Roger Federer and Rafael Nadal have provided so many measures of their greatness and here is another one as Wimbledon starts: they can make time stand still.
It is simply astounding to think that they walk through the gates of the All England Club on Monday morning in much the same position that they were 12 years ago.
Just as in 2006, Federer is the top seed and defending champion, and Nadal is the second seed, fresh from winning the French Open. There was even a football World Cup going on at the time.
Roger Federer (left) congratulates Rafael Nadal on securing the Wimbledon title in 2008
Federer celebrates having beaten Nadal in the final of Wimbledon back in 2006
The two of them have written the history of men’s tennis ever since, and arrive here on this occasion with the Swiss holding 20 Grand Slam titles to the Spaniard’s 17.
This is the 10th anniversary of them playing one of the greatest tennis matches ever, when Nadal won a deciding set in the gloaming 9-7 before the Centre Court had a roof and lights.
All the commemorations of that extraordinary final should be accompanied by feelings of nostalgia, or of it being a museum piece. Yet then there is the realisation that they go back even further — and that there might even be a re-run a week on Sunday.
Both will be hoping there are no echoes of Saturday in Russia, from where football’s answer to them — Messi and Ronaldo — were sent packing early.
Federer, the current world No 2, will be aiming to win Wimbledon for the ninth time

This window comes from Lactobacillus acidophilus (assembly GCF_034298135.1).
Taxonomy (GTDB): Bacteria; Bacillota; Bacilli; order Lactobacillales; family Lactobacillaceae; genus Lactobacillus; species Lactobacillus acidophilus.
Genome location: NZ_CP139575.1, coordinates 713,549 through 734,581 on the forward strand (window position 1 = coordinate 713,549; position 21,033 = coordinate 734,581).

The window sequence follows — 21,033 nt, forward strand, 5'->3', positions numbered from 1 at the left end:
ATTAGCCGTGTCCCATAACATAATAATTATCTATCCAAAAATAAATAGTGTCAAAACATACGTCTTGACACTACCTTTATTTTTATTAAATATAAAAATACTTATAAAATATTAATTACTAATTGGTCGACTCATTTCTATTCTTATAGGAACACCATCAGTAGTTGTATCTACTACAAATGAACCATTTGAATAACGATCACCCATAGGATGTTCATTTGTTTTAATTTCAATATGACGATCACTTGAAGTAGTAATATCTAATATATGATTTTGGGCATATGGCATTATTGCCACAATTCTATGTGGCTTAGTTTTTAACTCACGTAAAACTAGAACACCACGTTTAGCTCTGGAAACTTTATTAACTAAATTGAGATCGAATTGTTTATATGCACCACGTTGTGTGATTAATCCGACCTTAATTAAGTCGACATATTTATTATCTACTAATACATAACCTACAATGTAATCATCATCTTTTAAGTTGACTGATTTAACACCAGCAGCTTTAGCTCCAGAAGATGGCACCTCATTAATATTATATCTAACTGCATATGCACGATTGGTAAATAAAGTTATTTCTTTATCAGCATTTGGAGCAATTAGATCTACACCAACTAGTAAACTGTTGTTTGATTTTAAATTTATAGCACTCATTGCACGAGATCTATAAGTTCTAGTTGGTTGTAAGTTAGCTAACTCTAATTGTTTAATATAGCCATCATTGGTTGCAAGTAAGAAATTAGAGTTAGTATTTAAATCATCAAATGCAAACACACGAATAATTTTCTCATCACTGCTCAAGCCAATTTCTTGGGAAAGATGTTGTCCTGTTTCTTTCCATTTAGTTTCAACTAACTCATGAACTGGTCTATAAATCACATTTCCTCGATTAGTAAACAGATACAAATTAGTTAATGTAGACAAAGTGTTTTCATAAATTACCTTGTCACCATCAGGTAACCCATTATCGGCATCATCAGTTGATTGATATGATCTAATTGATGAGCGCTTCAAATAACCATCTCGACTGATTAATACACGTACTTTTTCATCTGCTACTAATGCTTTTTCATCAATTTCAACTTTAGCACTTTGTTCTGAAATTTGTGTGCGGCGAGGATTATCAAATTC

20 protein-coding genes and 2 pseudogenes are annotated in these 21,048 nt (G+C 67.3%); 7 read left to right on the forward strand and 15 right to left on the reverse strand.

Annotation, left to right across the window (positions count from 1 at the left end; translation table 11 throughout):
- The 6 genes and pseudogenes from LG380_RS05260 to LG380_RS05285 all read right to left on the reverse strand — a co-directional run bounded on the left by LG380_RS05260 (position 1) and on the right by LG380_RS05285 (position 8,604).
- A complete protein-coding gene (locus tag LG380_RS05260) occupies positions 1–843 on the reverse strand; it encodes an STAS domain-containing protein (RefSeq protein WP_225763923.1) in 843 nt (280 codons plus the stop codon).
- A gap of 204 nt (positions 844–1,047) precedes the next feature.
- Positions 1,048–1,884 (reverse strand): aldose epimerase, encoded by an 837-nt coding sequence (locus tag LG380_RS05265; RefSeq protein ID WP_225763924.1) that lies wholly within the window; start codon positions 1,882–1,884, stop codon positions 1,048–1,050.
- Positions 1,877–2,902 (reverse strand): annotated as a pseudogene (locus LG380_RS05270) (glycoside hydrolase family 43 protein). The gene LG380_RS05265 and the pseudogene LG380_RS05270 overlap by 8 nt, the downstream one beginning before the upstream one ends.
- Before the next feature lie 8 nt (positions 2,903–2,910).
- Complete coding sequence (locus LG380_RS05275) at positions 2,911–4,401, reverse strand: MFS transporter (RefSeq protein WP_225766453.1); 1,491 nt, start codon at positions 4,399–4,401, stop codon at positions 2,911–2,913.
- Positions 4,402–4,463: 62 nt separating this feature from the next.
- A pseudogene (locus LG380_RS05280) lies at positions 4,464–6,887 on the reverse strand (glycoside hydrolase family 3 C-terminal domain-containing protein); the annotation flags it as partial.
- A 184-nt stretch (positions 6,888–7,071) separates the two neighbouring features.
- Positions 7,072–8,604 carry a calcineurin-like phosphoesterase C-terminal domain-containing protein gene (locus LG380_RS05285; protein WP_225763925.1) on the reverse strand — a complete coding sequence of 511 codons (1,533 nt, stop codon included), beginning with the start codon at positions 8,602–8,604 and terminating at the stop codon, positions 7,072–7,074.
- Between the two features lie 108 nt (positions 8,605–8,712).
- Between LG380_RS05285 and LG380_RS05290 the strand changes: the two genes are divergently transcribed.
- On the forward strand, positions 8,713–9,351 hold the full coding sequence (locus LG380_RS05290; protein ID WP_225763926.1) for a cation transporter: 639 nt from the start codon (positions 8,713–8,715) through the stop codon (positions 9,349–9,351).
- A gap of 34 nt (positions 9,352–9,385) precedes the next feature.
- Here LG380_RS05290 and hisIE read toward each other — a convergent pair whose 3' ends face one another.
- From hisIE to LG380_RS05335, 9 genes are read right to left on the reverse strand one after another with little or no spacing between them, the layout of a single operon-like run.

Martina Hingis is the youngest Wimbledon champion in singles (16), doubles (15) and girls (13)
Seven different women have won the last seven Grand Slam titles (Kerber, S Williams, Ostapenko, Muguruza, Stephens, Wozniacki, Halep)
It is 15 years — and 58 Grand Slams — since a US man won a major. Andy Roddick was the last in 2003
Eight-time Wimbledon champion Roger Federer has won £13.1m in prize money at SW19
Rafa Nadal is the Big Four’s Twitter king with 15.7m followers. Roger Federer has 12.4m, Novak Djokovic 8.6m and Andy Murray 3.7m
Only five players other than the Williams sisters have won Wimbledon since 2000 – Maria Sharapova (2004); Amelie Mauresmo (2006); Petra Kvitova (2011 and 14); Marion Bartoli (2013) and Garbine Muguruza (2017)
‘They’re very different to one another and I guess there’s some similarities there as well,’ acknowledged Federer on Sunday. ‘As similar as we are, Rafa and myself, we’re still very different on many levels. I think it’s pretty much the same for them.
‘Obviously in football, it’s different because you’re only as good as your team. The pitch is huge, with 11 of them running around. With us, we’re a little more in control, let’s be honest.
‘I hope I can control it a bit better than they could.’
The great Swiss would be happy if this tournament was ultimately capped by the Champions’ Dinner celebrating two 36-year-olds — Serena Williams being the other — with the younger generation